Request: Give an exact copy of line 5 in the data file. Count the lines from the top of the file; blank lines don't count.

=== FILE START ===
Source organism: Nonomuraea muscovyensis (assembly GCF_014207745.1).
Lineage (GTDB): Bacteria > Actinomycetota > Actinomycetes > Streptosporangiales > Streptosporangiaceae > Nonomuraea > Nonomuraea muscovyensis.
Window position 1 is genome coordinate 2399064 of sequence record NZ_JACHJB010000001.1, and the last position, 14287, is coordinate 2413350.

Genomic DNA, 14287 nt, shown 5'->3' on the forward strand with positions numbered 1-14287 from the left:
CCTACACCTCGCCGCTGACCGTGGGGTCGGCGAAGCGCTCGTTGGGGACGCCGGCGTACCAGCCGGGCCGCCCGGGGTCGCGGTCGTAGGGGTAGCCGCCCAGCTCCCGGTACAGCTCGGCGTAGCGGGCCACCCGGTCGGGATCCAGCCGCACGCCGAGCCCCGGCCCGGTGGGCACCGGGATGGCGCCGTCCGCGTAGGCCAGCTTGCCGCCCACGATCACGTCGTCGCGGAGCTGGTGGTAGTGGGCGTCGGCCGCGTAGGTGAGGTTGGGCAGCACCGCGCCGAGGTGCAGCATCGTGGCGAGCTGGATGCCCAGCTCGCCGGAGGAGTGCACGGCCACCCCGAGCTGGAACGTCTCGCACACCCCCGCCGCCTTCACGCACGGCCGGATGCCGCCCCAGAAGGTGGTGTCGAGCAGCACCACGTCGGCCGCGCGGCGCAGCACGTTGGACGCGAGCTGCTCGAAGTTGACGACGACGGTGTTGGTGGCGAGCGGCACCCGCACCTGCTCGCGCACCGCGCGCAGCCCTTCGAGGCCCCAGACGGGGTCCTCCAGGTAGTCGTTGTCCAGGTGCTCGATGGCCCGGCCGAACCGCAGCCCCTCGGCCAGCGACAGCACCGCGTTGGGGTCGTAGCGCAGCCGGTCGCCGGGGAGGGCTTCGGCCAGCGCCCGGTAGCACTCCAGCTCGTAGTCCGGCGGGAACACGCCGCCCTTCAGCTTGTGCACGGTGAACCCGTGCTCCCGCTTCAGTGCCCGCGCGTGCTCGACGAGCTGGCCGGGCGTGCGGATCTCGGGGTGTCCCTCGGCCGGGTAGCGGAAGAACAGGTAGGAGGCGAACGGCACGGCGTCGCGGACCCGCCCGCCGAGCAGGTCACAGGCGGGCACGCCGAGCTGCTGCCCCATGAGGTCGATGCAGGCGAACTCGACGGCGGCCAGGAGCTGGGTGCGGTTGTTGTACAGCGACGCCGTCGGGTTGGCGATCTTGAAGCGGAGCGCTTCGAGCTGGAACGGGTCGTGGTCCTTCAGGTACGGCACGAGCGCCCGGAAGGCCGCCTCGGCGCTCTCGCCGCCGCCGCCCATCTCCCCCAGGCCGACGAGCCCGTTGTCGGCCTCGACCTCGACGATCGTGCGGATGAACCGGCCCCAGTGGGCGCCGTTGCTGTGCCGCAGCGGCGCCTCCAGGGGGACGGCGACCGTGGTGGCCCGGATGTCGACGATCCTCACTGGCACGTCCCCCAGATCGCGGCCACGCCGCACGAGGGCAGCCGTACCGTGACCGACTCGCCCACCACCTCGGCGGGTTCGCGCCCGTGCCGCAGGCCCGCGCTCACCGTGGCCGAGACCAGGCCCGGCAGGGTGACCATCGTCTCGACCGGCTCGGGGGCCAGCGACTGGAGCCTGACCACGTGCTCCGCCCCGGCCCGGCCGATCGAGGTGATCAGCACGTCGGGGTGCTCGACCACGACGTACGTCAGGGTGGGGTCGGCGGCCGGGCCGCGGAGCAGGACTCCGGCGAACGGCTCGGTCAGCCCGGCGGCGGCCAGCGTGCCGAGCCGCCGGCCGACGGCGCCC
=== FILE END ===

CCTACACCTCGCCGCTGACCGTGGGGTCGGCGAAGCGCTCGTTGGGGACGCCGGCGTACCAGCCGGGCCGCCCGGGGTCGCGGTCGTAGGGGTAGCCGCCCAGCTCCCGGTACAGCTCGGCGTAGCGGGCCACCCGGTCGGGATCCAGCCGCACGCCGAGCCCCGGCCCGGTGGGCACCGGGATGGCGCCGTCCGCGTAGGCCAGCTTGCCGCCCACGATCACGTCGTCGCGGAGCTGGTGGTAGTGGGCGTCGGCCGCGTAGGTGAGGTTGGGCAGCACCGCGCCGAGGTGCAGCATCGTGGCGAGCTGGATGCCCAGCTCGCCGGAGGAGTGCACGGCCACCCCGAGCTGGAACGTCTCGCACACCCCCGCCGCCTTCACGCACGGCCGGATGCCGCCCCAGAAGGTGGTGTCGAGCAGCACCACGTCGGCCGCGCGGCGCAGCACGTTGGACGCGAGCTGCTCGAAGTTGACGACGACGGTGTTGGTGGCGAGCGGCACCCGCACCTGCTCGCGCACCGCGCGCAGCCCTTCGAGGCCCCAGACGGGGTCCTCCAGGTAGTCGTTGTCCAGGTGCTCGATGGCCCGGCCGAACCGCAGCCCCTCGGCCAGCGACAGCACCGCGTTGGGGTCGTAGCGCAGCCGGTCGCCGGGGAGGGCTTCGGCCAGCGCCCGGTAGCACTCCAGCTCGTAGTCCGGCGGGAACACGCCGCCCTTCAGCTTGTGCACGGTGAACCCGTGCTCCCGCTTCAGTGCCCGCGCGTGCTCGACGAGCTGGCCGGGCGTGCGGATCTCGGGGTGTCCCTCGGCCGGGTAGCGGAAGAACAGGTAGGAGGCGAACGGCACGGCGTCGCGGACCCGCCCGCCGAGCAGGTCACAGGCGGGCACGCCGAGCTGCTGCCCCATGAGGTCGATGCAGGCGAACTCGACGGCGGCCAGGAGCTGGGTGCGGTTGTTGTACAGCGACGCCGTCGGGTTGGCGATCTTGAAGCGGAGCGCTTCGAGCTGGAACGGGTCGTGGTCCTTCAGGTACGGCACGAGCGCCCGGAAGGCCGCCTCGGCGCTCTCGCCGCCGCCGCCCATCTCCCCCAGGCCGACGAGCCCGTTGTCGGCCTCGACCTCGACGATCGTGCGGATGAACCGGCCCCAGTGGGCGCCGTTGCTGTGCCGCAGCGGCGCCTCCAGGGGGACGGCGACCGTGGTGGCCCGGATGTCGACGATCCTCACTGGCACGTCCCCCAGATCGCGGCCACGCCGCACGAGGGCAGCCGTACCGTGACCGACTCGCCCACCACCTCGGCGGGTTCGCGCCCGTGCCGCAGGCCCGCGCTCACCGTGGCCGAGACCAGGCCCGGCAGGGTGACCATCGTCTCGACCGGCTCGGGGGCCAGCGACTGGAGCCTGACCACGTGCTCCGCCCCGGCCCGGCCGATCGAGGTGATCAGCACGTCGGGGTGCTCGACCACGACGTACGTCAGGGTGGGGTCGGCGGCCGGGCCGCGGAGCAGGACTCCGGCGAACGGCTCGGTCAGCCCGGCGGCGGCCAGCGTGCCGAGCCGCCGGCCGACGGCGCCC